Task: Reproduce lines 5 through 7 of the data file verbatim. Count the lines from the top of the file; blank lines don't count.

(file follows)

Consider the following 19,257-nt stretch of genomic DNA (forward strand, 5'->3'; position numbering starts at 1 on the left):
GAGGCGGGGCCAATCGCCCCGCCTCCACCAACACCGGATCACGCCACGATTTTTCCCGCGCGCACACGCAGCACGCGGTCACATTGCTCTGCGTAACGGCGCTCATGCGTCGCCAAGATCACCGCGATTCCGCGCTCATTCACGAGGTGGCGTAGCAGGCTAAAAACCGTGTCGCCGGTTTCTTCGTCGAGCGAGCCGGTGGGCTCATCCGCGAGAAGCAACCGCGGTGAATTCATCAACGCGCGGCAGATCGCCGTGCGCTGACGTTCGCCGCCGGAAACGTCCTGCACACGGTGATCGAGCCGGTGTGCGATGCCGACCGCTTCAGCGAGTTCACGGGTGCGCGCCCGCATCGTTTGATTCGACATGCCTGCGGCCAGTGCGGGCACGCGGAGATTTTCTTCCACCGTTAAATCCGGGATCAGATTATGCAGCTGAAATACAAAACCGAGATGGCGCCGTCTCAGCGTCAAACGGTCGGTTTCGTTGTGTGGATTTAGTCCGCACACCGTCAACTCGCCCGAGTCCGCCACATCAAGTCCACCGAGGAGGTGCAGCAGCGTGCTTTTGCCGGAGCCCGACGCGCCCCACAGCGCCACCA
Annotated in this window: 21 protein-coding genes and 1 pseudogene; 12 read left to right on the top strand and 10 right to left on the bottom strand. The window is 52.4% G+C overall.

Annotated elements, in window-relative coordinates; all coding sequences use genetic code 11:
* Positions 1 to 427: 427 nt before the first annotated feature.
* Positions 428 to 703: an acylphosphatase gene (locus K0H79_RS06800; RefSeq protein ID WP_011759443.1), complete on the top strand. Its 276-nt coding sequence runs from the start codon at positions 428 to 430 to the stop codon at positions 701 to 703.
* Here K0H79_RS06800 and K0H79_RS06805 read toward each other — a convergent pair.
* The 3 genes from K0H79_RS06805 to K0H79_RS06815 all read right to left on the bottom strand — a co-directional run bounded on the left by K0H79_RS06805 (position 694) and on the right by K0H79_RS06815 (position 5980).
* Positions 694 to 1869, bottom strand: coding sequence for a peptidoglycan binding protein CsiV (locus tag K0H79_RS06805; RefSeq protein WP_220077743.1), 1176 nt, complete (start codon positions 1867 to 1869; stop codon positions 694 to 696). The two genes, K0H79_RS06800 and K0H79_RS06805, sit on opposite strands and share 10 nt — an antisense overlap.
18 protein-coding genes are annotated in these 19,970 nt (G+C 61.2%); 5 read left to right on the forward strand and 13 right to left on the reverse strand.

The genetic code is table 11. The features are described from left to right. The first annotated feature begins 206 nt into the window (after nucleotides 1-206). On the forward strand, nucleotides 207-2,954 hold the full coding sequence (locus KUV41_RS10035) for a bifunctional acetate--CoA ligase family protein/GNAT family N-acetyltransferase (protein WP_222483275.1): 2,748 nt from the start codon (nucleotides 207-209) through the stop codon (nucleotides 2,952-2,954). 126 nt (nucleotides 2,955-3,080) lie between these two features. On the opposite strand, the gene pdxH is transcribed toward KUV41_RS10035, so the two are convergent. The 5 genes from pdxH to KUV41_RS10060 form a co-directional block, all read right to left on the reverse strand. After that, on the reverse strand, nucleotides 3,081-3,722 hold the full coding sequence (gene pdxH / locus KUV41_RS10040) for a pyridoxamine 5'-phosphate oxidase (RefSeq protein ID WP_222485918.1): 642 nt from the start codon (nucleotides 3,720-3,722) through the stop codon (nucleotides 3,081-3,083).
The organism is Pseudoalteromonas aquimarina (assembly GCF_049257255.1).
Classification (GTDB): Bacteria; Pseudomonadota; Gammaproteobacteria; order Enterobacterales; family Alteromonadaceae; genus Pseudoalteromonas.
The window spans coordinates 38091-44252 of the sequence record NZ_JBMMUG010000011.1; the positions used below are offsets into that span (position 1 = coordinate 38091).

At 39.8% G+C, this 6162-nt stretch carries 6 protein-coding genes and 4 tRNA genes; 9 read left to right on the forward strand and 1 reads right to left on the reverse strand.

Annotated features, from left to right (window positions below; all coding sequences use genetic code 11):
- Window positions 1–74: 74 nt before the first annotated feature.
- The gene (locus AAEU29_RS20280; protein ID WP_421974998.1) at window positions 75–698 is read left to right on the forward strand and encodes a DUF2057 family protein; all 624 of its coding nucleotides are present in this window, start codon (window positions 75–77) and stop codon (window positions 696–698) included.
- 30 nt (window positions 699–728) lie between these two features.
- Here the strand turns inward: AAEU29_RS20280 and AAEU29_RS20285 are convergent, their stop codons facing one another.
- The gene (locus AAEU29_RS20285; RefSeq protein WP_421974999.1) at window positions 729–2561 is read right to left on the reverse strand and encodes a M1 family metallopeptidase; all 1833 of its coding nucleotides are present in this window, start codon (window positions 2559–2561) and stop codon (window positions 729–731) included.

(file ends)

* Positions 1 to 427: 427 nt before the first annotated feature.
* Positions 428 to 703: an acylphosphatase gene (locus K0H79_RS06800; RefSeq protein ID WP_011759443.1), complete on the top strand. Its 276-nt coding sequence runs from the start codon at positions 428 to 430 to the stop codon at positions 701 to 703.
* Here K0H79_RS06800 and K0H79_RS06805 read toward each other — a convergent pair.